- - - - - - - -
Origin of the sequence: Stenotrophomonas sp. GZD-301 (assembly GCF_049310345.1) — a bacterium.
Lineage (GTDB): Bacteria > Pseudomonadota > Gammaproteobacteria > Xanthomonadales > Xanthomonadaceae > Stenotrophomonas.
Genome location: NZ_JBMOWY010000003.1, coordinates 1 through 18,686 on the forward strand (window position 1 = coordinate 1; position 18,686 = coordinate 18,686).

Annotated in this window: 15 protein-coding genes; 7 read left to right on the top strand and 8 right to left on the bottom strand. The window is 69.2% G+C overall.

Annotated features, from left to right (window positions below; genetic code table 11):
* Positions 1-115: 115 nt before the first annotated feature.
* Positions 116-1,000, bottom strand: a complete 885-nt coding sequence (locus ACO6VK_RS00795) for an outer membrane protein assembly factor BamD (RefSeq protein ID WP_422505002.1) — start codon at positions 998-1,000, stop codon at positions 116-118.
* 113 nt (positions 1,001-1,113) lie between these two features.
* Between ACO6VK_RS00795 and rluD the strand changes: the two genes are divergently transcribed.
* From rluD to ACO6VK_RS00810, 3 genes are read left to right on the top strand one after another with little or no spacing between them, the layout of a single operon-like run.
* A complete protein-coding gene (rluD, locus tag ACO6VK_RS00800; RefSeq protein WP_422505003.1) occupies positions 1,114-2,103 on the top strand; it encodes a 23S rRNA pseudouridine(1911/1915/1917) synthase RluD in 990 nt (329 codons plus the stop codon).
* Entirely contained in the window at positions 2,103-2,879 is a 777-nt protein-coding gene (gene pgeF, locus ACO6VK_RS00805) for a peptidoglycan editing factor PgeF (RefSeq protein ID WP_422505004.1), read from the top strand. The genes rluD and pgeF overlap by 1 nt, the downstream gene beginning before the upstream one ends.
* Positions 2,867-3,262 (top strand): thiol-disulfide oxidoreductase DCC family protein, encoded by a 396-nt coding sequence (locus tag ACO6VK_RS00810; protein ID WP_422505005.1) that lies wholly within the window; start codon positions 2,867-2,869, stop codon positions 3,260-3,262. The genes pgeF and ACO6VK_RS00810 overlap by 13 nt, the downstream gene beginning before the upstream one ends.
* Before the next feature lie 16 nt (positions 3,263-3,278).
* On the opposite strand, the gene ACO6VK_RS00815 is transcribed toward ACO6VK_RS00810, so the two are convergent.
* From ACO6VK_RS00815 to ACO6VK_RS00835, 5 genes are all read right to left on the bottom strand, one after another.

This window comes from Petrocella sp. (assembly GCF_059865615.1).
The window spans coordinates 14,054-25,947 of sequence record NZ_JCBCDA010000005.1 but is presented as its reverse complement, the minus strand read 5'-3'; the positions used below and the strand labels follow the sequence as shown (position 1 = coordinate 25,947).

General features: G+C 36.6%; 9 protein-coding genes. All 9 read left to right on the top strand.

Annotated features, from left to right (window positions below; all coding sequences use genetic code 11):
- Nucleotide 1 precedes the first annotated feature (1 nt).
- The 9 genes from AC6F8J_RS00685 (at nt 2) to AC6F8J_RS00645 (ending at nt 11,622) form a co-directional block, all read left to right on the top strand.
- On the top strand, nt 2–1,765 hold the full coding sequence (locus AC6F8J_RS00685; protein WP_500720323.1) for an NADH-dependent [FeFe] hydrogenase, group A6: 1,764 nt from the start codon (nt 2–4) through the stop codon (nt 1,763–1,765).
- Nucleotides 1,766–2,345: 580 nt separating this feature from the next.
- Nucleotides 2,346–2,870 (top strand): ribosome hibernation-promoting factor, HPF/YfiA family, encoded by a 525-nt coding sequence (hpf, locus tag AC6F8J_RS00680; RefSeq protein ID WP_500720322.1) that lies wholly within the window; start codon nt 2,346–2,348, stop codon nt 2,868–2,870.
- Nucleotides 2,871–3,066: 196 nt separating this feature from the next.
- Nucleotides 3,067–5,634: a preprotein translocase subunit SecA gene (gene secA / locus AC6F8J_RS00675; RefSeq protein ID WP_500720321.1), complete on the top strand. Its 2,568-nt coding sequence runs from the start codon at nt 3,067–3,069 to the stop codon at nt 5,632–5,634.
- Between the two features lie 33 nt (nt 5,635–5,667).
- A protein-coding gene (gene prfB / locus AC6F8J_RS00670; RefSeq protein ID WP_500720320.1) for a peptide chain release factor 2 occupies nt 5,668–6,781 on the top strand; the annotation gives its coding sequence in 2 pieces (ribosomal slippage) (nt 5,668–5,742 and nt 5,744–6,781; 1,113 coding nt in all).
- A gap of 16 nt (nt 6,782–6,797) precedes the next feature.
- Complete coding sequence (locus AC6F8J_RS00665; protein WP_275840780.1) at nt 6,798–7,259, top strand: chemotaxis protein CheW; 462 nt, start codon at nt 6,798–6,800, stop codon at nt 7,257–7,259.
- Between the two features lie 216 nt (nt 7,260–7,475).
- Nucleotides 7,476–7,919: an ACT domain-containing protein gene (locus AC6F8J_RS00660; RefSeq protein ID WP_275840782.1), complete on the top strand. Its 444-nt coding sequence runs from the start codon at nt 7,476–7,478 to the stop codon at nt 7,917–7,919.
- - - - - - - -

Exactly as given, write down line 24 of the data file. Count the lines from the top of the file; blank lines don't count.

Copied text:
- Nucleotides 1,766–2,345: 580 nt separating this feature from the next.